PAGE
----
[10] While the film takes dramatic and comedic license with history, sexual stimulation was the standard practice for “Hysteria.”
[11]DragonHeart (Roth Films 2012); Dennis Quaid, Dina MeyerSean Connery; Director: Rob Cohen[11]
[12]Snow White and the Huntsman: Kristen Stewart, Chris Hemsworth. Director: Rupert Sanders
[13]Metro-Goldwyn-Mayer known for it’s extravagant musicals.

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Cranky Women 2

Originally posted August 11, 2014, reviewed and revised in light of the current political climate

Stalwart Women

Stalwart Women.

In his blog entry “Understanding Angry Old White Men” of August 10, 2014, my friend Dr. Gerald Stein stated: “Males pass through a stage of feeling almost invulnerable and immortal, at least on occasion. They rush to fight wars, compete for mates, and try to climb higher than others. Women perform a selection of these tasks, but few teenaged girls believe themselves indestructible.”1   I recommend that all adults, regardless of age or gender. read his entire article.

Although the thrust of his insightful article captured the human condition, pointing to the physiology of age and the effect of retirement on his defense mechanisms as the source of rage in men of advancing years, Gerry makes rather broad assertions about women which may not hold up.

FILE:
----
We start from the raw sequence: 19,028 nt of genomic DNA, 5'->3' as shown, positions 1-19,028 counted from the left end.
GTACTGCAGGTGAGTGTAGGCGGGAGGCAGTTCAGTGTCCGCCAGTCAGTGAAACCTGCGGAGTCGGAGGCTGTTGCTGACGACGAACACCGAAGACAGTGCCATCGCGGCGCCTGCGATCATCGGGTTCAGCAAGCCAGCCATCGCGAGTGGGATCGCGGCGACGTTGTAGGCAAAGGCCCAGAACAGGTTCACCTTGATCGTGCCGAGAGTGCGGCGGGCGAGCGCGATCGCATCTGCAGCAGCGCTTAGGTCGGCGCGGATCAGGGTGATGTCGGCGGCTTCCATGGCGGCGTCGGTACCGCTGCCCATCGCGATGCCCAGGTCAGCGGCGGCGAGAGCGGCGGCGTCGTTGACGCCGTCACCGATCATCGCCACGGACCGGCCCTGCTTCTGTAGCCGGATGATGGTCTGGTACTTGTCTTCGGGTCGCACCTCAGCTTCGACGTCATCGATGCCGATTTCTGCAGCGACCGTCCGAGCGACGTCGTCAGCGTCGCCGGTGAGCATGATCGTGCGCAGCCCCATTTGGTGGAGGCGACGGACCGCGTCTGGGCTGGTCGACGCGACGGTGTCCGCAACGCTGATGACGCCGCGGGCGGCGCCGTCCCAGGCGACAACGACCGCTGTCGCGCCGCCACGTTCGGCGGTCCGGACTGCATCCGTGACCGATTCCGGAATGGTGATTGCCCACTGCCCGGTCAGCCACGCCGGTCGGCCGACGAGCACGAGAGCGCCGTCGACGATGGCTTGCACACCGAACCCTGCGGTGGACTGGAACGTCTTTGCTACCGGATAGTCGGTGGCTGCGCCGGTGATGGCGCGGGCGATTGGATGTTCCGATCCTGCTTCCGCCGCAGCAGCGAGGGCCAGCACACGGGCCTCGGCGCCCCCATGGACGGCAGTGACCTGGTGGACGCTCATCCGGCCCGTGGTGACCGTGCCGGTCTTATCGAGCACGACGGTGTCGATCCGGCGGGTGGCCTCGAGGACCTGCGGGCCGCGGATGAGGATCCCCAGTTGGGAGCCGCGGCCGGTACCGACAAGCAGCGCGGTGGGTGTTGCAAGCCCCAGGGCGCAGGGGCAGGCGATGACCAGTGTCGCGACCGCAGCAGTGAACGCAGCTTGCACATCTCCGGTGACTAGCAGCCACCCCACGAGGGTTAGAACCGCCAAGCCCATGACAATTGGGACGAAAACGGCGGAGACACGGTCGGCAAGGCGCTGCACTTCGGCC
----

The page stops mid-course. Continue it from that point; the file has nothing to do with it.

If in fact, women are the tougher sex, able to survive natural childbirth, “are better sports and, ironically, superior at ‘manning-up’ to the depredations of time,1” it must be a function of what society expects of them. A staple “joke” in modern sitcoms, is set up by the man stating a decision appears not to be thought out very well and each time the woman states a cogent opinion, the man responds with increasing dismissiveness until she finally utters, no matter how calmly she speaks, the kernel of truth that cannot be argued away, he shouts “I can’t discuss this with an irrational woman.” Both men and women laugh; most men because they believe the description of women; women recognize the behavior of men. Still, it’s not really funny that a dismissive attitude toward women is an integral part of our culture.